19. Phelps, Edmund S, 1972. "The Statistical Theory of Racism and Sexism," American Economic Review, American Economic Association, vol. 62(4), pages 659-661, September.
    20. Berge, Lars Ivar Oppedal & Bjorvatn, Kjetil & Garcia Pires, Armando Jose & Tungodden, Bertil, 2015. "Competitive in the lab, successful in the field?," Journal of Economic Behavior & Organization, Elsevier, vol. 118(C), pages 303-317.
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    Citations

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    Cited by:

    1. Geijtenbeek, Lydia & Plug, Erik, 2015. "Is There a Penalty for Becoming a Woman? Is There a Premium for Becoming a Man? Evidence from a Sample of Transsexual Workers," IZA Discussion Papers 9077, Institute for the Study of Labor (IZA).
    2. repec:eee:jeborg:v:141:y:2017:i:c:p:96-109 is not listed on IDEAS
    3. Flory, Jeffrey A. & Gneezy, Uri & Leonard, Kenneth L. & List, John A., 2018. "Gender, age, and competition: A disappearing gap?," Journal of Economic Behavior & Organization, Elsevier, vol. 150(C), pages 256-276.
    4. Manuel Bagues & Mauro Sylos-Labini & Natalia Zinovyeva, 2017. "Does the Gender Composition of Scientific Committees Matter?," American Economic Review, American Economic Association, vol. 107(4), pages 1207-1238, April.
    5. Thomas (T.) Buser & Noemi Peter & Stefan Wolter, 2017. "Gender, Willingness to Compete and Career Choices Along the Whole Ability Distribution," Tinbergen Institute Discussion Papers 17-081/I, Tinbergen Institute.
    6. Thomas Buser, 2016. "How does the Gender Difference in Willingness to Compete evolve with Experience?," Tinbergen Institute Discussion Papers 16-017/I, Tinbergen Institute.
    7. Chen, Shuai & van Ours, Jan C., 2017. "Subjective Well-Being and Partnership Dynamics: Are Same-Sex Relationships Different?," IZA Discussion Papers 11043, Institute for the Study of Labor (IZA).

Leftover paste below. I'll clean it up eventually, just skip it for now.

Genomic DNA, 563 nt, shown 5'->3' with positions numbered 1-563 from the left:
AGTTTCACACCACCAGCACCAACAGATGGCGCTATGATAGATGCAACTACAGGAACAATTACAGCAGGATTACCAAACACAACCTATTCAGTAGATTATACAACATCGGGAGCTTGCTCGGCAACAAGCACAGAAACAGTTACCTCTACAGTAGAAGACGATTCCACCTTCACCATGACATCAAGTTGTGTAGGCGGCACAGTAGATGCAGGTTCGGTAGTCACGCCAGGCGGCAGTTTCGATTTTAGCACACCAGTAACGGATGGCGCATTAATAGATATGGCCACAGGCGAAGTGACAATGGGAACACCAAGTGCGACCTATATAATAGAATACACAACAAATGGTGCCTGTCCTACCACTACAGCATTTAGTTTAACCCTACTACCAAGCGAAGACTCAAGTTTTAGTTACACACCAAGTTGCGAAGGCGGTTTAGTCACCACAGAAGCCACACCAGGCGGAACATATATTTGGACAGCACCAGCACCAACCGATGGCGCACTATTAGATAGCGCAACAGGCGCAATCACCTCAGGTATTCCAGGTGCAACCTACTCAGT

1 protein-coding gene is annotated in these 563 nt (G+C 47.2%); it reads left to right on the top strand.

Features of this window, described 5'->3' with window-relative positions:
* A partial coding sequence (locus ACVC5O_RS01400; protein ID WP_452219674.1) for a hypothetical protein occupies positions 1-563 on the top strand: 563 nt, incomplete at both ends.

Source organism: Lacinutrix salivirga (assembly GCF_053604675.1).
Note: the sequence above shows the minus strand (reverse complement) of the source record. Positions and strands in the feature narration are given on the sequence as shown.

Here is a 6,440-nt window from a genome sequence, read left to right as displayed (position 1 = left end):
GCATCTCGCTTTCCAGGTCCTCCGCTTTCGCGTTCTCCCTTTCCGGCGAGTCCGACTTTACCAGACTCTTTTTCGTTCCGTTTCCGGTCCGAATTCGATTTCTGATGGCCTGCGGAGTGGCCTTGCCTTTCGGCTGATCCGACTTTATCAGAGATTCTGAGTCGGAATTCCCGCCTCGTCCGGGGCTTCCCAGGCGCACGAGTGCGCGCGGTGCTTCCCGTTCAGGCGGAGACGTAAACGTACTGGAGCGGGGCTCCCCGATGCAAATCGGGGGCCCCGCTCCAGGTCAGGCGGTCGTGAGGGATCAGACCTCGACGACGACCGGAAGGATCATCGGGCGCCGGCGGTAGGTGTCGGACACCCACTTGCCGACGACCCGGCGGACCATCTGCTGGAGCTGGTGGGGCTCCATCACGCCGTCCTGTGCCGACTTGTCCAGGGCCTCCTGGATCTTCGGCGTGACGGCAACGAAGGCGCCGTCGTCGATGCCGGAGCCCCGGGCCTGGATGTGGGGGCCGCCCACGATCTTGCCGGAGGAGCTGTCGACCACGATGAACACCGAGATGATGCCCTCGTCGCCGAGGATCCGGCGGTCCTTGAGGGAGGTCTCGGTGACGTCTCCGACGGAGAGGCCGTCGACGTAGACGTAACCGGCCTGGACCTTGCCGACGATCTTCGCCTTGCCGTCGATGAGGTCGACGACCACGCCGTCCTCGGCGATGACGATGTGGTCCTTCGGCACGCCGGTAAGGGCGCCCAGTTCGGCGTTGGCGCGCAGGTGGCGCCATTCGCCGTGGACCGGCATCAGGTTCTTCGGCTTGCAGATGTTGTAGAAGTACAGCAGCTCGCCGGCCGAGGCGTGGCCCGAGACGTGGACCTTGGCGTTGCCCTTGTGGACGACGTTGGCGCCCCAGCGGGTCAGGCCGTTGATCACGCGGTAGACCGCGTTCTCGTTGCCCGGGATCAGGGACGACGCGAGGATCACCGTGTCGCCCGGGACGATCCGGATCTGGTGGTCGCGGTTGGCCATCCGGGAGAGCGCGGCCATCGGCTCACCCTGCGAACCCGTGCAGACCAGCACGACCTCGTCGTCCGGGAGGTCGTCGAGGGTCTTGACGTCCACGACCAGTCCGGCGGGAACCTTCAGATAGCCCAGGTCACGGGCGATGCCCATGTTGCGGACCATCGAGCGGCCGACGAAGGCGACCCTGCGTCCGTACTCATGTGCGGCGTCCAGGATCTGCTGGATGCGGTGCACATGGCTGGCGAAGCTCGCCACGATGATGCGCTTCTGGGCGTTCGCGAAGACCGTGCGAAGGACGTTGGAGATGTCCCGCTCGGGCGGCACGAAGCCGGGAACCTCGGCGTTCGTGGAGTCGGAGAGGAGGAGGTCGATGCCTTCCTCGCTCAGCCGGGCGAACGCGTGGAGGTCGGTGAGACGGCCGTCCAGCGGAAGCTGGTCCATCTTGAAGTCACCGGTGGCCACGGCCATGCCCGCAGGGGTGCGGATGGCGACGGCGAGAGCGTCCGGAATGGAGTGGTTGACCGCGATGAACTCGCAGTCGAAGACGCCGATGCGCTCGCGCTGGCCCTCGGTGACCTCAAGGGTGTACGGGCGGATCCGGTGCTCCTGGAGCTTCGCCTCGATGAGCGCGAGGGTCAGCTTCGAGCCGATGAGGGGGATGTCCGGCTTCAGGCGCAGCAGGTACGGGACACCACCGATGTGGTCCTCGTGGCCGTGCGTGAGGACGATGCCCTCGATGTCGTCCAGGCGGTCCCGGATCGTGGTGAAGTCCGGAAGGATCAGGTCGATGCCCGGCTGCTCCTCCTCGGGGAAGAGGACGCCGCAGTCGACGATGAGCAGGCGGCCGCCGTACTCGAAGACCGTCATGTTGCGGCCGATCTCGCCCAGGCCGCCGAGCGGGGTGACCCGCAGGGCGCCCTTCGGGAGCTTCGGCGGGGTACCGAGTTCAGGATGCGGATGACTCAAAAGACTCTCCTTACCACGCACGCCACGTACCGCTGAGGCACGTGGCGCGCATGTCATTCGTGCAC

8. Shuai Chen & Jan (J.C.) van Ours, 2017. "Subjective Well-being and Partnership Dynamics; Are Same-Sex Relationships Different?," Tinbergen Institute Discussion Papers 17-088/V, Tinbergen Institute.
    9. repec:aea:aecrev:v:107:y:2017:i:5:p:125-30 is not listed on IDEAS
    10. Thomas Buser & Noemi Peter & Stefan C. Wolter, 2017. "Gender, Competitiveness, and Study Choices in High School: Evidence from Switzerland," American Economic Review, American Economic Association, vol. 107(5), pages 125-130, May.
    11. Jeffrey A. Flory & Andreas Leibbrandt & Christina Rott & Olga Stoddard, 2018. "Increasing Workplace Diversity: Evidence from a Recruiting Experiment at a Fortune 500 Company," CESifo Working Paper Series 7025, CESifo Group Munich.

    More about this item

    Keywords

    experiments; sexual orientation; gender; competitiveness; education; earnings;

    JEL classification:

    • C90 - Mathematical and Quantitative Methods - - Design of Experiments - - - General
    • J15 - Labor and Demographic Economics - - Demographic Economics - - - Economics of Minorities, Races, Indigenous Peoples, and Immigrants; Non-labor Discrimination
    • J16 - Labor and Demographic Economics - - Demographic Economics - - - Economics of Gender; Non-labor Discrimination
    • J24 - Labor and Demographic Economics - - Demand and Supply of Labor - - - Human Capital; Skills; Occupational Choice; Labor Productivity
    • J31 - Labor and Demographic Economics - - Wages, Compensation, and Labor Costs - - - Wage Level and Structure; Wage Differentials